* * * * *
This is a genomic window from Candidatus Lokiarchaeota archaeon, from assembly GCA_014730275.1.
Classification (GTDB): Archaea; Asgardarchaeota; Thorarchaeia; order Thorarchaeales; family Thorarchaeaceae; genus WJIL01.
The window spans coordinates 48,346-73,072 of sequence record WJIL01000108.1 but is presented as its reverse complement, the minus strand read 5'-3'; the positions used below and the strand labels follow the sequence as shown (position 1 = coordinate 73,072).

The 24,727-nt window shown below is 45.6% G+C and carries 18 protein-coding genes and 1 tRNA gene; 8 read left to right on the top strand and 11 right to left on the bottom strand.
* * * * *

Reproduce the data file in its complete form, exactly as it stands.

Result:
This is a genomic window from Candidatus Lokiarchaeota archaeon, from assembly GCA_014730275.1.
Classification (GTDB): Archaea; Asgardarchaeota; Thorarchaeia; order Thorarchaeales; family Thorarchaeaceae; genus WJIL01.
The window spans coordinates 48,346-73,072 of sequence record WJIL01000108.1 but is presented as its reverse complement, the minus strand read 5'-3'; the positions used below and the strand labels follow the sequence as shown (position 1 = coordinate 73,072).

The 24,727-nt window shown below is 45.6% G+C and carries 18 protein-coding genes and 1 tRNA gene; 8 read left to right on the top strand and 11 right to left on the bottom strand.